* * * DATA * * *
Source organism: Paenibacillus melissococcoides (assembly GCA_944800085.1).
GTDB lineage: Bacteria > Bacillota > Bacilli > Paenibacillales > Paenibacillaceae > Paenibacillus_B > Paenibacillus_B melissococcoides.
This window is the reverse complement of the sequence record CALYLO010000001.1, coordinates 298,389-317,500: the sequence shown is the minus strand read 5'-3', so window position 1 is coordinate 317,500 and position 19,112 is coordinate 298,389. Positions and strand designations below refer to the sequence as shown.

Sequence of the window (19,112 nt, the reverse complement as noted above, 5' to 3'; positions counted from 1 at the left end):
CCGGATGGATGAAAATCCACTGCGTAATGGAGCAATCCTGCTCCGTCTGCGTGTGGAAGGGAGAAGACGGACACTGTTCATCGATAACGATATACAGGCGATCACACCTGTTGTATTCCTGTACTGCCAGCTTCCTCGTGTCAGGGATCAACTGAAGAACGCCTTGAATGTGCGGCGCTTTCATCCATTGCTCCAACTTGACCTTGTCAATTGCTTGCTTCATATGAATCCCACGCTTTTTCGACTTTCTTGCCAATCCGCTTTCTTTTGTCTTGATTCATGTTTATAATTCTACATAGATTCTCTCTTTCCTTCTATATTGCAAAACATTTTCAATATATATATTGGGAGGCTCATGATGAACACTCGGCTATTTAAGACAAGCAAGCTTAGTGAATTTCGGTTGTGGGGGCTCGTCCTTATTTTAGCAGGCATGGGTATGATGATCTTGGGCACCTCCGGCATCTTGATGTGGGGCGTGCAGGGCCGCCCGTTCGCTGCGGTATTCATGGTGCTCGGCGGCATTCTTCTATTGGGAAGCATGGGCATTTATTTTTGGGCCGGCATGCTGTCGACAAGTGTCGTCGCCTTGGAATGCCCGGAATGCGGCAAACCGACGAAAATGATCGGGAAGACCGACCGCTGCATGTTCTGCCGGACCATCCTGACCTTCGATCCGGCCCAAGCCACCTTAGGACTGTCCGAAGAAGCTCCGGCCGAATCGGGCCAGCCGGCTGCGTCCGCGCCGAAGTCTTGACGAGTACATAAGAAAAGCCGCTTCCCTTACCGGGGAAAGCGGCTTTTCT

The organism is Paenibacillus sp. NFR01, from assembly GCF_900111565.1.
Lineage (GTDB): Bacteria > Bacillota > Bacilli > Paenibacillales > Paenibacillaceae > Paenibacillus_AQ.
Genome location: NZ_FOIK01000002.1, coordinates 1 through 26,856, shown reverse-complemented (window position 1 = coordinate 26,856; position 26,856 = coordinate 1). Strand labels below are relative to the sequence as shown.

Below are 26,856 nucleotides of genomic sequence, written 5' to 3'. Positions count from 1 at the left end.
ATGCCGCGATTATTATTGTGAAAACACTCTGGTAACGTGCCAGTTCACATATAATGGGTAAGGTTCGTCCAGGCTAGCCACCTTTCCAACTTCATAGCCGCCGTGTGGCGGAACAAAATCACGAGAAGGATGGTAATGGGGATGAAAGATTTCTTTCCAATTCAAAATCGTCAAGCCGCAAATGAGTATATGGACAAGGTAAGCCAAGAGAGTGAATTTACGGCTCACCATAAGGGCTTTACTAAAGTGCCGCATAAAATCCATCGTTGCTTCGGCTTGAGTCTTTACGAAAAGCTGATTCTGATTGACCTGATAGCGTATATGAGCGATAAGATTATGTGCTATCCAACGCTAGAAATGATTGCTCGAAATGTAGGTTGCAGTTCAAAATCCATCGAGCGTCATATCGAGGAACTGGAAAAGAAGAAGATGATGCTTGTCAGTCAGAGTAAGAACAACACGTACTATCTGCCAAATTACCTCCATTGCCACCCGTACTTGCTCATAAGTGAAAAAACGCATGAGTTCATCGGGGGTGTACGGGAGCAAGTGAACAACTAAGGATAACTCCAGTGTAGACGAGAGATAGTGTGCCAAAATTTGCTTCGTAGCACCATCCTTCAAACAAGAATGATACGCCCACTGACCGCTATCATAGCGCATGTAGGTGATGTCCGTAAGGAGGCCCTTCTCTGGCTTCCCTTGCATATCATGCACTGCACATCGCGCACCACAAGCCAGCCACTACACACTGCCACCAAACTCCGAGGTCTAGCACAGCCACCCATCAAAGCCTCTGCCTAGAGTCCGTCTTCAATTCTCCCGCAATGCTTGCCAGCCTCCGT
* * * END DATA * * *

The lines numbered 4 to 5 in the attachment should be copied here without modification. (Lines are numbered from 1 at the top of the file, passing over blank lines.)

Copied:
Sequence of the window (19,112 nt, the reverse complement as noted above, 5' to 3'; positions counted from 1 at the left end):
CCGGATGGATGAAAATCCACTGCGTAATGGAGCAATCCTGCTCCGTCTGCGTGTGGAAGGGAGAAGACGGACACTGTTCATCGATAACGATATACAGGCGATCACACCTGTTGTATTCCTGTACTGCCAGCTTCCTCGTGTCAGGGATCAACTGAAGAACGCCTTGAATGTGCGGCGCTTTCATCCATTGCTCCAACTTGACCTTGTCAATTGCTTGCTTCATATGAATCCCACGCTTTTTCGACTTTCTTGCCAATCCGCTTTCTTTTGTCTTGATTCATGTTTATAATTCTACATAGATTCTCTCTTTCCTTCTATATTGCAAAACATTTTCAATATATATATTGGGAGGCTCATGATGAACACTCGGCTATTTAAGACAAGCAAGCTTAGTGAATTTCGGTTGTGGGGGCTCGTCCTTATTTTAGCAGGCATGGGTATGATGATCTTGGGCACCTCCGGCATCTTGATGTGGGGCGTGCAGGGCCGCCCGTTCGCTGCGGTATTCATGGTGCTCGGCGGCATTCTTCTATTGGGAAGCATGGGCATTTATTTTTGGGCCGGCATGCTGTCGACAAGTGTCGTCGCCTTGGAATGCCCGGAATGCGGCAAACCGACGAAAATGATCGGGAAGACCGACCGCTGCATGTTCTGCCGGACCATCCTGACCTTCGATCCGGCCCAAGCCACCTTAGGACTGTCCGAAGAAGCTCCGGCCGAATCGGGCCAGCCGGCTGCGTCCGCGCCGAAGTCTTGACGAGTACATAAGAAAAGCCGCTTCCCTTACCGGGGAAAGCGGCTTTTCT